We tested whether our positioning results were biologically meaningful by comparing them to individual's measures of surroundedness. Surroundedness is a measure based on circular statistics that has been proposed as a robust measure of spatial centrality within groups . We also evaluated the stability of individual spatial positions, as well as the effects of age–sex class and dominance along the front-to-back axis (where a position of 0 is at the centre of the group and positive values are towards the front in the direction of travel). We repeated the procedures described above, but replacing the distance from the centroid as the dependent variable in the model with distance front-to-back from the centroid. Distances were normalized into z-scores to account for variation in group spread.
(d) Determining neighbourhood size
To quantify variation among individuals in their neighbourhood sizes, we modified a framework based on location prediction to find the number of neighbours that provide the most accurate predictions [46,47]. The basic framework works as follows (see also electronic supplementary material, figure S2):
(1) For each individual, we start by randomly selecting 1000 observations (initial times) in the data.
(2) We then identify the individual's k nearest neighbours at each initial time.
(3) Using the GPS data from the same set of k nearest neighbours identified in step 2, we calculate their mean location (centroid) each second (time lag) for up to 600 s after the original observation time.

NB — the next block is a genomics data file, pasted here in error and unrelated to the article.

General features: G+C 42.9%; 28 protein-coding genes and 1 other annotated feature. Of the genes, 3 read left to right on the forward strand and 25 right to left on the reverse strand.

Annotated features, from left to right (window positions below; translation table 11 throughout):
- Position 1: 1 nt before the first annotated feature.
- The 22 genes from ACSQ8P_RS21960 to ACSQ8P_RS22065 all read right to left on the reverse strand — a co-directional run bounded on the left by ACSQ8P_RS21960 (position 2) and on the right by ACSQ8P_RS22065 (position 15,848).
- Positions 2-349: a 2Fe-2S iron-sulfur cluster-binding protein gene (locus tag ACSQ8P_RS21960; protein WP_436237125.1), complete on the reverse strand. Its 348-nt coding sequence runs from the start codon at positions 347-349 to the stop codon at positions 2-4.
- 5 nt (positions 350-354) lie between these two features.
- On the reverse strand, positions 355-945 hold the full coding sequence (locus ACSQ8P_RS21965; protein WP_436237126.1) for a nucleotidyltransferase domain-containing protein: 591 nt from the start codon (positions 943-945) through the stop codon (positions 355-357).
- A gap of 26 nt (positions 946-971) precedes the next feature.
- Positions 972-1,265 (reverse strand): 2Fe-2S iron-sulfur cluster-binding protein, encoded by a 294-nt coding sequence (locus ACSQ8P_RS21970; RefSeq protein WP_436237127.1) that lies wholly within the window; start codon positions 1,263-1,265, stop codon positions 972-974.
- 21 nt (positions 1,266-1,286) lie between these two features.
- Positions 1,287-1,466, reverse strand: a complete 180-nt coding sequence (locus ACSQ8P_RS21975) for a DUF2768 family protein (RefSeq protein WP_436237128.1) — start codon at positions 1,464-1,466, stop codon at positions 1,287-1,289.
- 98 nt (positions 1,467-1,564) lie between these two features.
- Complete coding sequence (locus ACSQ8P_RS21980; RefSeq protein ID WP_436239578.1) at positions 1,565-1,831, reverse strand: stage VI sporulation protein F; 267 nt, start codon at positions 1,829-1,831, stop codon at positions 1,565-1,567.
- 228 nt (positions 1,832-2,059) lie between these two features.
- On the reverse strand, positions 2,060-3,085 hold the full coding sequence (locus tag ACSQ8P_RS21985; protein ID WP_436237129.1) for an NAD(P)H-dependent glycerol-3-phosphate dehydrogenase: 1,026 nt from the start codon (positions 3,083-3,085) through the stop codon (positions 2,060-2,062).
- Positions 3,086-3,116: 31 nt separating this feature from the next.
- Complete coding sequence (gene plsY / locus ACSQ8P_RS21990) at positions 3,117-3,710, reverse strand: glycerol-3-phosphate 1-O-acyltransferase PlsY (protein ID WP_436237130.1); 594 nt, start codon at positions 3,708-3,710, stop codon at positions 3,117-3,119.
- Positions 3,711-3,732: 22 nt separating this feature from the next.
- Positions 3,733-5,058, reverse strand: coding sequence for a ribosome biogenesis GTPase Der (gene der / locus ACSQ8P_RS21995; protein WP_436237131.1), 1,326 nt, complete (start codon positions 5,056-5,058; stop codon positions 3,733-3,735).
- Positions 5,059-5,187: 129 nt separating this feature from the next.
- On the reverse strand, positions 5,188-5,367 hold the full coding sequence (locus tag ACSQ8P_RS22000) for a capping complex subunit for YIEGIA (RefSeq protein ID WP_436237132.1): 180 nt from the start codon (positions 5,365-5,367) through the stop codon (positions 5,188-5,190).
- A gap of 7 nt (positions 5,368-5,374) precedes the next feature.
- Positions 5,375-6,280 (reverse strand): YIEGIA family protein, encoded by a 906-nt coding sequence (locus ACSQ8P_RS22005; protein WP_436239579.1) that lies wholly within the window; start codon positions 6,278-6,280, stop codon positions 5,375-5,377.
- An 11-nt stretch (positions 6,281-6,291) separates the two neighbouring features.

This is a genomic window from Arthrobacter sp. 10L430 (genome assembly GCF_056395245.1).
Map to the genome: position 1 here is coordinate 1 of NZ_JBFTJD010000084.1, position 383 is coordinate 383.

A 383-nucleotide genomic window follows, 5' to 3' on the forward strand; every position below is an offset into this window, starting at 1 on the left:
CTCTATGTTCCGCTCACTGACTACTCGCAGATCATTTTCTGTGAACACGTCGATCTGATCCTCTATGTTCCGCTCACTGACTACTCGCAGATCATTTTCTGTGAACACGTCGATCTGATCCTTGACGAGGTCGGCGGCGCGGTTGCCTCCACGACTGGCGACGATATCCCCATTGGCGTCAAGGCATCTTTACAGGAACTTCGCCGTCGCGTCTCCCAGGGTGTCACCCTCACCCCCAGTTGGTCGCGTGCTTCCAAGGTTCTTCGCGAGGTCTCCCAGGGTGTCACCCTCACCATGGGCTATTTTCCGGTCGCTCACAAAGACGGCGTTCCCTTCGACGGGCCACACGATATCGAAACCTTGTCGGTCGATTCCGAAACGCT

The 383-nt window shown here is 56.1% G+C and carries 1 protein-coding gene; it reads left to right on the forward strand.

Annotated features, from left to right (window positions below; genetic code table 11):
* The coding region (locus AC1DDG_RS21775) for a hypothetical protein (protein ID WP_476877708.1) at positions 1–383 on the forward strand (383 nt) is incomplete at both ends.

(4) We use this centroid to predict the location of the focal individual at each second, and calculate the prediction error as the distance between this location and the actual location from the GPS data recorded for that individual.
(5) We then find the optimal value of k (range 1–24) that generates the lowest mean prediction error at each time lag. We define an individual's neighbourhood size as the mean of these optimal values of k across all time lags.
Note that within each replicate, the centroid used for prediction is calculated using the same set of focal individual's k nearest neighbours (those that were the individual's nearest neighbours at the initial time).
(e) Determining the relationship between neighbourhood size and position in the group
We first tested whether there was a relationship between an individual's neighbourhood size (defined above) and its mean distance from the troop centroid across all observed data by computing the Spearman rank correlation between these two variables.
We also tested whether neighbourhood size itself could represent an artefact of individuals having different positions—that is whether being at the centre itself (regardless of by what mechanism this central position is achieved) leads to a higher estimated neighbourhood size, thus biasing the data towards a higher k. For each unique prediction of an individual from a given start time, we recorded the best supported neighbourhood size (k). We then compared these values of k to the focal individual's current distance from the centroid at the time the prediction was made (tf). We computed the mean value of k for each individual from the instances when it occupied a position within a certain range of distances from the troop centroid. We then tested whether there was a relationship between an individual's neighbourhood size and its mean distance from the group centroid, while controlling for its current distance from the group centroid at the time of the prediction. To account for differences in group spread, we also performed this analysis using each individual's current ranked distance rather than its absolute distance from the centroid.
(f) Simulation model of spatial positions arising from neighbourhood size variation